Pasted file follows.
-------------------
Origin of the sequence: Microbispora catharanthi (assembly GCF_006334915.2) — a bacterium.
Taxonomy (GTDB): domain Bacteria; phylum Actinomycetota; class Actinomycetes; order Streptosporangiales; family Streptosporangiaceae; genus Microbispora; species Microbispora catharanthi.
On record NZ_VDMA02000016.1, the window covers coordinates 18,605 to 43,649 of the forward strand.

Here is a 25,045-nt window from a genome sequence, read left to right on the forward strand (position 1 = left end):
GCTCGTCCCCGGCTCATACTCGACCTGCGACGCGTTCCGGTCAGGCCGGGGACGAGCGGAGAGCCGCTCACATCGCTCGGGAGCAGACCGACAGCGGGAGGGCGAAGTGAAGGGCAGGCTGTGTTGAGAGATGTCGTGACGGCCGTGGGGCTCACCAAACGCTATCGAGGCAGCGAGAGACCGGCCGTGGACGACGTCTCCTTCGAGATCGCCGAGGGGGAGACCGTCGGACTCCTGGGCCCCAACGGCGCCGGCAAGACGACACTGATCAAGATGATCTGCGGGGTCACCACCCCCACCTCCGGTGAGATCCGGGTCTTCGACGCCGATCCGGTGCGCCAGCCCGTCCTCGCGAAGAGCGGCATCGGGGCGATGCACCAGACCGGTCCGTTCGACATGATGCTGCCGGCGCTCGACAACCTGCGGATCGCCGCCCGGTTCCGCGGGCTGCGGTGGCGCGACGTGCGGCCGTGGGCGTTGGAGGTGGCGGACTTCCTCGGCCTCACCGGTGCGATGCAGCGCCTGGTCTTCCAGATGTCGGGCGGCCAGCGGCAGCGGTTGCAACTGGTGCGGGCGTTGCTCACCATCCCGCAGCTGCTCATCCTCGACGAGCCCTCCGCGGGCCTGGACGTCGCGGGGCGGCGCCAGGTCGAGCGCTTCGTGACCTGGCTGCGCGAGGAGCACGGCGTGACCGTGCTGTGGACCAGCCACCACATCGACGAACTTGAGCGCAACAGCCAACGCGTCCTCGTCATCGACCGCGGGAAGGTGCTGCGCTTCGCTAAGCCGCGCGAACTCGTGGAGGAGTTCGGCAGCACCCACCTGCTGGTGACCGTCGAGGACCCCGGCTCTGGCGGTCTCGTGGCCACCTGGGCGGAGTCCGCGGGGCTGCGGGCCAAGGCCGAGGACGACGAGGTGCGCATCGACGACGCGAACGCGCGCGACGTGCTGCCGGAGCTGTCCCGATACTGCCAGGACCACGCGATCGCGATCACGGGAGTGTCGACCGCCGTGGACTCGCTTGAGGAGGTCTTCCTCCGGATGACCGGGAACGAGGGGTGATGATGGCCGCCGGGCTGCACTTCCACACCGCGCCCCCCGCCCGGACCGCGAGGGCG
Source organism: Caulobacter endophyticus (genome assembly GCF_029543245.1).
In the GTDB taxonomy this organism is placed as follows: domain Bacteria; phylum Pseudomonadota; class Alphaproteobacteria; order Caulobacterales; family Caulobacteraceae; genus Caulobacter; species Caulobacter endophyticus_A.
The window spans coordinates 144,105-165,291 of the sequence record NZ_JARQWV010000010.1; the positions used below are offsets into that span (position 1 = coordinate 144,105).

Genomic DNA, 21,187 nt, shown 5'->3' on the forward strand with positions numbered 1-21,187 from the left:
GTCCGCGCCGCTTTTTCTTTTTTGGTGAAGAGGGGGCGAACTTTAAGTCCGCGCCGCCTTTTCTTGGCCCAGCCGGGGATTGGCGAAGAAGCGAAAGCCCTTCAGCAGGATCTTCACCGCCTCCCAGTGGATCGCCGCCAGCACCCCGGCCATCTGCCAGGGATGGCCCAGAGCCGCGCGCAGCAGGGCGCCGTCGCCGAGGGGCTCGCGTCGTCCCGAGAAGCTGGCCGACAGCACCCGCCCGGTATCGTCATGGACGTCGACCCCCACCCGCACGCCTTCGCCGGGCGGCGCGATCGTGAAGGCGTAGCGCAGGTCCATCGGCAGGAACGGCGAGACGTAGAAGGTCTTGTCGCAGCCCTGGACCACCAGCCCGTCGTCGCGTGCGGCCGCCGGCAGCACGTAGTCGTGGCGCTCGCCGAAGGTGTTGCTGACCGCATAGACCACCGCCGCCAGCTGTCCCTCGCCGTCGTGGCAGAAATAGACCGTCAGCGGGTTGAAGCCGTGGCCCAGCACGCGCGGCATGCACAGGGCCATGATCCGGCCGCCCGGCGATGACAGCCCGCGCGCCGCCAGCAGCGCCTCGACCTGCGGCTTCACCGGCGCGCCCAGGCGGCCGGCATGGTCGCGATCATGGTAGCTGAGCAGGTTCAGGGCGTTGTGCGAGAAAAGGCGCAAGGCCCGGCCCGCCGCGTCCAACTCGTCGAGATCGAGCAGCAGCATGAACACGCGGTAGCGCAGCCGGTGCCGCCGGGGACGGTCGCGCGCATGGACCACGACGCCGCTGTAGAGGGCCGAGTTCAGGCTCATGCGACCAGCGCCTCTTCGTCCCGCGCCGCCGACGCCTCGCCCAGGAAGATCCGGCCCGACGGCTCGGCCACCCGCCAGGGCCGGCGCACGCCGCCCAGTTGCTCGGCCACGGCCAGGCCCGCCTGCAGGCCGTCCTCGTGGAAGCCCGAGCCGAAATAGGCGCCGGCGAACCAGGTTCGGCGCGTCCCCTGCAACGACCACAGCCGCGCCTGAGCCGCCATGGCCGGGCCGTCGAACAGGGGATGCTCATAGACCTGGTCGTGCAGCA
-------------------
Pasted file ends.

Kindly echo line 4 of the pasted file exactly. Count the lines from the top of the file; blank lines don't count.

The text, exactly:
Here is a 25,045-nt window from a genome sequence, read left to right on the forward strand (position 1 = left end):